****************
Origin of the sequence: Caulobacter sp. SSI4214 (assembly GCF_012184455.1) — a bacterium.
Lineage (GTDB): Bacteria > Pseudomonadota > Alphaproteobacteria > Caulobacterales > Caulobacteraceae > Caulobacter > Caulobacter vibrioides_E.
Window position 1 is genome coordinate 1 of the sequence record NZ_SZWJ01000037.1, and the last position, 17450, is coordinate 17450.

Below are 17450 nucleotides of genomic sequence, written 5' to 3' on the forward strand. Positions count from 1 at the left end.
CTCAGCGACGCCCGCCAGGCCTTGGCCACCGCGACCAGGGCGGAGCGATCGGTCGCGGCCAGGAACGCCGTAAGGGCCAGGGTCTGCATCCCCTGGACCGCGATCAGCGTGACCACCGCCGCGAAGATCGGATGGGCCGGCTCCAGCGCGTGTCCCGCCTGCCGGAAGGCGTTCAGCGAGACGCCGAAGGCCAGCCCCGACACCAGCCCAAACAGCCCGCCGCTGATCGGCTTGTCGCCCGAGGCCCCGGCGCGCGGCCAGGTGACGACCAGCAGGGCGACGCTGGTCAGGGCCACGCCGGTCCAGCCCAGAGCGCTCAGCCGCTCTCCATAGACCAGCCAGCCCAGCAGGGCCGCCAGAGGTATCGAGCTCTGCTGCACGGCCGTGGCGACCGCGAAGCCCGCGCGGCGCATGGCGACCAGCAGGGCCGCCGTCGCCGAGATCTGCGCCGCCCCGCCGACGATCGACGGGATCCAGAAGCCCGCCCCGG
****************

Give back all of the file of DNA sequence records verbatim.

Origin of the sequence: Caulobacter sp. SSI4214 (assembly GCF_012184455.1) — a bacterium.
Lineage (GTDB): Bacteria > Pseudomonadota > Alphaproteobacteria > Caulobacterales > Caulobacteraceae > Caulobacter > Caulobacter vibrioides_E.
Window position 1 is genome coordinate 1 of the sequence record NZ_SZWJ01000037.1, and the last position, 17450, is coordinate 17450.

Below are 17450 nucleotides of genomic sequence, written 5' to 3' on the forward strand. Positions count from 1 at the left end.
CTCAGCGACGCCCGCCAGGCCTTGGCCACCGCGACCAGGGCGGAGCGATCGGTCGCGGCCAGGAACGCCGTAAGGGCCAGGGTCTGCATCCCCTGGACCGCGATCAGCGTGACCACCGCCGCGAAGATCGGATGGGCCGGCTCCAGCGCGTGTCCCGCCTGCCGGAAGGCGTTCAGCGAGACGCCGAAGGCCAGCCCCGACACCAGCCCAAACAGCCCGCCGCTGATCGGCTTGTCGCCCGAGGCCCCGGCGCGCGGCCAGGTGACGACCAGCAGGGCGACGCTGGTCAGGGCCACGCCGGTCCAGCCCAGAGCGCTCAGCCGCTCTCCATAGACCAGCCAGCCCAGCAGGGCCGCCAGAGGTATCGAGCTCTGCTGCACGGCCGTGGCGACCGCGAAGCCCGCGCGGCGCATGGCGACCAGCAGGGCCGCCGTCGCCGAGATCTGCGCCGCCCCGCCGACGATCGACGGGATCCAGAAGCCCGCCCCGG